Both lemon juice and tomato juice are acidic ingredients. However, lemon juice contains citric acid which has a low pH of 2, while tomato juice contains a blend of citric, malic, and ascorbic acids with a combined pH of 4.1 to 4.4. So even though the concentration of acids (or TA) in the drink has increased with the addition of the tomato juice, the intensity of the combined acids has decreased.

 3. Now add your Worcestershire sauce, Tobasco sauce, horseradish, celery salt, and all the other good stuff and enjoy!

Fun Fact: While some wine collectors use pH as an indication of good acidity and therefore aging potential, others use TA as a measure. A vintage with a higher TA is definitely preferred for aging to a vintage with lower TA. 


RS stands for residual sugar, the leftover grape sugar after alcoholic fermentation is completed. RS is measured using g/L or %. (10 g/L is 1% residual sugar.) Most dry wines will have close to zero residual sugar so you don’t typically see RS listed in the tech sheet. Sweet wine starts at about 35 g/L or 3.5% RS and can go up to over 200 g/L or 20% RS.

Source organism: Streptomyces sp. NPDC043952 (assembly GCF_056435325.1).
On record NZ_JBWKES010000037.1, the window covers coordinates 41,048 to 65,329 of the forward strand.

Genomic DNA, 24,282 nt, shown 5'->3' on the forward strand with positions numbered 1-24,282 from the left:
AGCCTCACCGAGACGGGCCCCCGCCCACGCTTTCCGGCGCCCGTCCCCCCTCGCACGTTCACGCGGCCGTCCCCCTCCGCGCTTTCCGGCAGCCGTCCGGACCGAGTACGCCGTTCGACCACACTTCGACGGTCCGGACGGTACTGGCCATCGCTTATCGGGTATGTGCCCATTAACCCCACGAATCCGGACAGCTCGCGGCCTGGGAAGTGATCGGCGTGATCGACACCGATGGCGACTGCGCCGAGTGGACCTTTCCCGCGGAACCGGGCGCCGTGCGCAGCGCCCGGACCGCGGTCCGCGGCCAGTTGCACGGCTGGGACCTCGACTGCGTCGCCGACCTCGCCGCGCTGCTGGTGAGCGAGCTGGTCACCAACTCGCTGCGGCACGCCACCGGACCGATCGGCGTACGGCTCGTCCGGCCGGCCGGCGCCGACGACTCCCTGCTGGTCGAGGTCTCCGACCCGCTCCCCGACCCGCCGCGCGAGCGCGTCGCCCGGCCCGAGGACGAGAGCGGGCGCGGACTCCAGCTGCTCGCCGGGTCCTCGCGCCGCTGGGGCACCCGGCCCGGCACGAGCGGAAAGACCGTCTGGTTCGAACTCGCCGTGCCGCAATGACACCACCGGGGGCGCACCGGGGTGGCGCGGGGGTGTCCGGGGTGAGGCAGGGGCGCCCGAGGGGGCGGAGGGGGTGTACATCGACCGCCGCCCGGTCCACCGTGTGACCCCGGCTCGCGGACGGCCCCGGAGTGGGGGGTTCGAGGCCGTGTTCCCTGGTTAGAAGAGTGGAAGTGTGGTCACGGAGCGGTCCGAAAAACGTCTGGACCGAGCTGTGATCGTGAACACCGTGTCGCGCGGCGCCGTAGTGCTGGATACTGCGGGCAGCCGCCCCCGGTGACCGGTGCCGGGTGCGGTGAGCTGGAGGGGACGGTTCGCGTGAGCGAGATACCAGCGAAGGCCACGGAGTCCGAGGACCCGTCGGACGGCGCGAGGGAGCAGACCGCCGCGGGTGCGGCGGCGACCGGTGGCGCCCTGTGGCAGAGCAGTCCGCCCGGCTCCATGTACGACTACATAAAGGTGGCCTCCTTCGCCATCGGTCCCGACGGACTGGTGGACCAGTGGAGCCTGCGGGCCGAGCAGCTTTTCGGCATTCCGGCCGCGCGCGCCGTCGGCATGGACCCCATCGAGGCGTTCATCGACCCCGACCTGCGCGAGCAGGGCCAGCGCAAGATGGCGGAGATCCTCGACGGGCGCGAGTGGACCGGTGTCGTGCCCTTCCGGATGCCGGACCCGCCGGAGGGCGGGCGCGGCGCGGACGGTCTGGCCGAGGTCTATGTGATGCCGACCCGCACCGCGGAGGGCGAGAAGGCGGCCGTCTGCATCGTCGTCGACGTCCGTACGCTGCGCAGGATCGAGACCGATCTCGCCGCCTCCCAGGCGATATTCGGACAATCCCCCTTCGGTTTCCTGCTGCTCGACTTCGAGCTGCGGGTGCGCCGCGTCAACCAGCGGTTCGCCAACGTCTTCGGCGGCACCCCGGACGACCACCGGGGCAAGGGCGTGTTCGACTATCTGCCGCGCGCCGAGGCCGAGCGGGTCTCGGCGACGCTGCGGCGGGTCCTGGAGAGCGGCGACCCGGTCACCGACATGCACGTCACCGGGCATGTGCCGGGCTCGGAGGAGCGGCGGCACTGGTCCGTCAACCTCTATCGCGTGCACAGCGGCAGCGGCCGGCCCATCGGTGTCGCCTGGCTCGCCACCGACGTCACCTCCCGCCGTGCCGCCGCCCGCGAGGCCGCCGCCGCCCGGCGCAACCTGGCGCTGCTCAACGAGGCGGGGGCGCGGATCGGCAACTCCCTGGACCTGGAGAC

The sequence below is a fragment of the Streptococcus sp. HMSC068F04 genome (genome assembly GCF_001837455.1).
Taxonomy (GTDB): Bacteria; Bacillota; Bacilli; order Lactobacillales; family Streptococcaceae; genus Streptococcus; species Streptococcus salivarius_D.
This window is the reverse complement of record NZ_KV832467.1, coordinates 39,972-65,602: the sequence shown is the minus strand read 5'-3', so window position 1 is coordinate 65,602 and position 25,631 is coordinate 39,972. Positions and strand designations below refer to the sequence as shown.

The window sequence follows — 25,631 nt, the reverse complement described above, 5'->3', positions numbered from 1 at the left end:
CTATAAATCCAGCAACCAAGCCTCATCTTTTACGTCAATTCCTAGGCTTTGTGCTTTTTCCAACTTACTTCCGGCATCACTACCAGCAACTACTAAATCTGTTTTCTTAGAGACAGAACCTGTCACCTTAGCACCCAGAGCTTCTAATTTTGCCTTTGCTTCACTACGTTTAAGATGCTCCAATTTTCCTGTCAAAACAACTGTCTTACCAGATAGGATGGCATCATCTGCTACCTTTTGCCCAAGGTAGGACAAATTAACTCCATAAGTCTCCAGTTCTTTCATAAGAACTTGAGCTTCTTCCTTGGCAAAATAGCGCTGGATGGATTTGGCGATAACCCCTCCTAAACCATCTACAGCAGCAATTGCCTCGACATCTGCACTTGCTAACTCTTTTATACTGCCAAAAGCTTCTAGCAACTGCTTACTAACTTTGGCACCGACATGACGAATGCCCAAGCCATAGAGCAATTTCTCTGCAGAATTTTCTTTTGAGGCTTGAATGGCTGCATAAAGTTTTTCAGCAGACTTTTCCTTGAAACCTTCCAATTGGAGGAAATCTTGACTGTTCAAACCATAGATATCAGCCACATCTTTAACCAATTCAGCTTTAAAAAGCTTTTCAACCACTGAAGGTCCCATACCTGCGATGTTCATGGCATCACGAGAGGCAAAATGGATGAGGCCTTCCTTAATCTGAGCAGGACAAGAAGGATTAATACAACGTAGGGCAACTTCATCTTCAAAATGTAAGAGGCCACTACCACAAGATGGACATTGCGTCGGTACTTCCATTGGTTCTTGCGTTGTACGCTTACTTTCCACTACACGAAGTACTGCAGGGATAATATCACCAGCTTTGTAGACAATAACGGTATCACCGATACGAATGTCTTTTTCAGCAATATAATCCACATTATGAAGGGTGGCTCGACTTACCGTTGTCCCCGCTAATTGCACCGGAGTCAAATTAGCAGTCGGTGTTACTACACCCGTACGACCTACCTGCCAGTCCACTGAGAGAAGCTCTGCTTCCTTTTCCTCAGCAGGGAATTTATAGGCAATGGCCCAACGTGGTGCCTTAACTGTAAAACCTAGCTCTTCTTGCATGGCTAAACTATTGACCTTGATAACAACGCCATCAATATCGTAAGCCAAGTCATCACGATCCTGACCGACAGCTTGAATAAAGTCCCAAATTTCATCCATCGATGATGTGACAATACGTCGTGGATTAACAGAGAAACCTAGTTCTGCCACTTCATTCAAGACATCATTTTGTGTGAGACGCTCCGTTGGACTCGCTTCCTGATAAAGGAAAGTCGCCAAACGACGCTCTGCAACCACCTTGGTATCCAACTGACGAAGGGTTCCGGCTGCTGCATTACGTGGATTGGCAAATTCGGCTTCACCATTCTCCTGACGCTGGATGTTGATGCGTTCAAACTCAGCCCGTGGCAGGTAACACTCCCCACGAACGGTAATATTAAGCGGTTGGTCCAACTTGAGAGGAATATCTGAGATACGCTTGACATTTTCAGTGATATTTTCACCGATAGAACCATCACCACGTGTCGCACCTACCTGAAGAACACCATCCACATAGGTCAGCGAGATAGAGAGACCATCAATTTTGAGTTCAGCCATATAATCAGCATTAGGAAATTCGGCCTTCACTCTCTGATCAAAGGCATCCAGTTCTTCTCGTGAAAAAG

Sauternes by Jeff Burrows on Unsplash
Some of the best sweet wines are produced as a result of botrytis, also known as Noble Rot. Botrytis is a type of fungus that causes grapes to shrivel. As water content evaporates from the grapes, the sugar level increases and intensifies. This causes alcoholic fermentation to complete with excess sugar remaining. Famous botrytized wines include French Sauternes, Hungarian Tokaji, and German Beerenauslese or Trockenbeerenauslese.

Fun Fact: The most expensive botrytized wine is the Royal Tokaji Essencia that at one point cost $40,000 a bottle. The last I checked, you can get a half bottle for about $1,000.


Last but not least, ABV stands for Alcohol by Volume. It measures how much alcohol is in 100 mL of wine and uses % as the unit of measure. ABV of a wine is dependent on the grape sugar pre-fermentation. During alcoholic fermentation, wine yeast converts grape sugar into ethanol. Wine grapes or vitis vinifera often reach 22 to 26 degrees Brix (symbol °Bx) by harvest. 1 °Bx is 1 g of sugar in 100 g of crushed grape juice and will yield about 0.55% in alcohol content. 22 to 26 °Bx will yield about 12.1 to 14.3% ABV.

Measuring Brix